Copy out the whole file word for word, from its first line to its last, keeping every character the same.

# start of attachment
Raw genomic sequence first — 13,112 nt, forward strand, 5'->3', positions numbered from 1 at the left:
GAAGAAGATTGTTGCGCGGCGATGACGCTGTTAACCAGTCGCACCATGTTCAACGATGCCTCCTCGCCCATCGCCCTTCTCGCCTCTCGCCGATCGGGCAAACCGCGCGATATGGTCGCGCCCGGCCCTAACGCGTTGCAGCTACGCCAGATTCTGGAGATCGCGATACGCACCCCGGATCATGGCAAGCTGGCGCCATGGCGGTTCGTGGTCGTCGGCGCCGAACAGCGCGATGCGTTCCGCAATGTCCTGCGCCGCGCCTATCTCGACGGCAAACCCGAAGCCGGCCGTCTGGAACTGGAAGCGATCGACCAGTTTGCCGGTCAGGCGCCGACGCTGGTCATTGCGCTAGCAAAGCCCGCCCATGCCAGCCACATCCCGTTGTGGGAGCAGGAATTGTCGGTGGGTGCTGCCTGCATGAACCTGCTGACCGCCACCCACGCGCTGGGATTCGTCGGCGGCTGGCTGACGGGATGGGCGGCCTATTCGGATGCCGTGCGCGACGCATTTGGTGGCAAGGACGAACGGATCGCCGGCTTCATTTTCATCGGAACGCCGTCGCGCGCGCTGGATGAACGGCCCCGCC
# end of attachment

Raw genomic sequence first — 13,112 nt, forward strand, 5'->3', positions numbered from 1 at the left:
GAAGAAGATTGTTGCGCGGCGATGACGCTGTTAACCAGTCGCACCATGTTCAACGATGCCTCCTCGCCCATCGCCCTTCTCGCCTCTCGCCGATCGGGCAAACCGCGCGATATGGTCGCGCCCGGCCCTAACGCGTTGCAGCTACGCCAGATTCTGGAGATCGCGATACGCACCCCGGATCATGGCAAGCTGGCGCCATGGCGGTTCGTGGTCGTCGGCGCCGAACAGCGCGATGCGTTCCGCAATGTCCTGCGCCGCGCCTATCTCGACGGCAAACCCGAAGCCGGCCGTCTGGAACTGGAAGCGATCGACCAGTTTGCCGGTCAGGCGCCGACGCTGGTCATTGCGCTAGCAAAGCCCGCCCATGCCAGCCACATCCCGTTGTGGGAGCAGGAATTGTCGGTGGGTGCTGCCTGCATGAACCTGCTGACCGCCACCCACGCGCTGGGATTCGTCGGCGGCTGGCTGACGGGATGGGCGGCCTATTCGGATGCCGTGCGCGACGCATTTGGTGGCAAGGACGAACGGATCGCCGGCTTCATTTTCATCGGAACGCCGTCGCGCGCGCTGGATGAACGGCCCCGCC